In the morning, the winds had died down and sunbeams burst through the window panes and shone across the pitted wood planking of the floor. Mr. Tibbs was stretched out in a pool of light, basking in its warmth. Albert bent down and scratched the cat’s soft stomach. “Good mornin’ kitty. You hungry?” This was their daily routine. Following Albert to the kitchen, the cat pranced back and forth and meowed for its breakfast. “There you go lil’ buddy.” He set the dish of tuna and liver on the floor, watching Mr. Tibbs devour it in seconds. Putting an egg in a pan of water, he set it to boil on the stove. Filling the kettle, he started water for his tea, then he walked to the door, opened it and there was his newspaper left on the mat as it always was each morning by six o’clock. Picking it up and shaking it open, he wandered back to the kitchen table and looked at the headlines. Depressing. War. Violence. Murder. “It’s always the same, “ he muttered. Folding the paper he rose from the table. His knees creaked and his joints crackled as he stood up and went to the stove to retrieve his egg and to pour his water for tea. Bringing his meal to the table, he just got comfortable and was about to take his first bite of food when the telephone rang.”Bloody phone! Always when I am about to eat!” Shoving the chair back angrily, he got up and walked to the front room and lifted the receiver. It was his daughter, Ellen. “Hello Dad. How are you? Did I wake you?”
“No, as a matter of fact, I was about to eat my breakfast.”
“I was thinking of coming by today to bring you lunch and have a chat.”
“What in the world about?” He looked longingly at his egg, which was getting cold.
“I found this very nice place for you to live where you won’t have to do a thing. Just enjoy life!
Let other people do the maintenance for you, make your meals . . .”
“Wait a minute! I told you I don’t want to talk about that. I’m done talkin’ about that. I’m not
goin’ anywhere! Now can I get back to my breakfast?”
“But Dad, you are alone there. What if something happens? You need people around. People
your own age. Don’t you get lonely?”
“I like being alone. I don’t like bein’ around old people. All they do is complain!”
“You could make some new friends.”
“That was fine when I was ten, but make a friend at my age and they’ll die on your before you
even get to know them, so what’s the point?”
“You are impossible, Dad! I will be over around noon to show you the brochures. The least you
can do is look at them after all the trouble I’ve gone through!”
She hung up the phone before he had another chance to speak. His egg was inedible.
“Why can’t she just leave me be?” He scraped it into the cat’s bowl while grumbling to himself
and went to his room to dress.

At noon, peering out the window, he watched for Ellen’s Land Rover. “Hope she gets here soon, Tibbs.” A quarter after twelve and she still hadn’t arrived. Twelve-thirty. He sat for awhile on the front porch, waiting with the cat in his lap. At quarter to one he grew angry. “We’re not waitin’ any longer, Tibbs!” and he marched back into his tiny house to make lunch, Mr. Tibbs rushing inside ahead of him, his tail high in the air. The screen door slammed behind them and he heard the sound of gravel crunching under tires. She had finally arrived, but wanting to make a point, he pulled the bread from the breadbox, quickly cut two slices and a hunk of salami from the roll, slapped it all together and was holding his hastily-made sandwich in his hand when he stood in the doorway to greet her. “I thought you weren’t comin’!” Taking a bite of his sandwich, he looked at his watch in an exaggerated manner.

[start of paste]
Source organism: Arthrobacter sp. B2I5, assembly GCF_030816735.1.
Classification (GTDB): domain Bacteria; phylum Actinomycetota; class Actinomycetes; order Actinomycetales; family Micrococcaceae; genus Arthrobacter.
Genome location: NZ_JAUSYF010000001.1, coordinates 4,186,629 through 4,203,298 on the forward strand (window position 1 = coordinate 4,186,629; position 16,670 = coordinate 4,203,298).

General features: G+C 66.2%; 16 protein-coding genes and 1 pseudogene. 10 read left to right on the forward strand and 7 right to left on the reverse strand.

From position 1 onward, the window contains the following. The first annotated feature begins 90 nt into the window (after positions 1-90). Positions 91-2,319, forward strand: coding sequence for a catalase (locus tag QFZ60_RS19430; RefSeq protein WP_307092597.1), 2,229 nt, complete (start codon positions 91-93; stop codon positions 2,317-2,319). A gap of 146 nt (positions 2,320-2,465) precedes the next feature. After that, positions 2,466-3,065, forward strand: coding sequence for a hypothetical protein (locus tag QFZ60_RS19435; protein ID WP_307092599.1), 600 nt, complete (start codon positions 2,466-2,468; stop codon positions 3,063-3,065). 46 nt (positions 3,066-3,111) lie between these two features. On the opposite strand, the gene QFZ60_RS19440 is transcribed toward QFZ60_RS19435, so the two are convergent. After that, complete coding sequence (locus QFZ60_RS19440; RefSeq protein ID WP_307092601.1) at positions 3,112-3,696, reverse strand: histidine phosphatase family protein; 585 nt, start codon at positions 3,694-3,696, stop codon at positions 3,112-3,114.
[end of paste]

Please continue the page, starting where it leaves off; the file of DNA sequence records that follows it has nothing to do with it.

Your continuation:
“I’m sorry Dad. I left a little late and was held up in traffic.” She pushed her way in and set bags of groceries on the kitchen counter. “I brought some extra things for you since I was at the store.”
“You don’t have your fancy portable phone with you?”
“Yes, but you knew I was coming. I would have called if I was going to be really late.”
“You are really late! My stomach was growlin’. Young people today are so inconsiderate!"
“I’ll make you something to eat while you look at these.” She laid a handful of pamphlets on the table and started unloading the bags of groceries and putting them away.”The place is really nice, Dad. Brand new.”
“Hmmm. I don’t want to look at them. I like it here.”
“With the roof falling down? And the drafts that make you sick every winter? Be reasonable, Dad.” She lit a fire under a pan and put a little olive oil in the bottom and let it heat up. In
another pan she put rice and water to cook.
“I have my lunch, you don’t have to bother with that.”
“White flour with animal by-products do not make a good lunch.”
“I’ve been eatin’ it for years and it hasn’t hurt me.”
“There are additives and preservatives in that stuff.”
“That’s why I’ve lived this long. I am well-preserved!” He laughed, wheezed, then coughed. She rolled her eyes as she chopped vegetables.
“You’re going through a lot of trouble for nothin’. I just finished my sandwich. I’m full. I won’t be able to eat any of that stuff.”
“Then I will have some and you can have the leftovers for supper.” She tossed the vegetables in
the pan and stirred rapidly.
He stood next to her and watched. “What is that anyway? “
“Stir fry. It’s healthy and good for you.”
When the rice was done, she spooned some onto a plate and put some of the vegetable mixture on top. She took it to the table and started eating.
“Well?” He stood in the middle of the kitchen, pouting.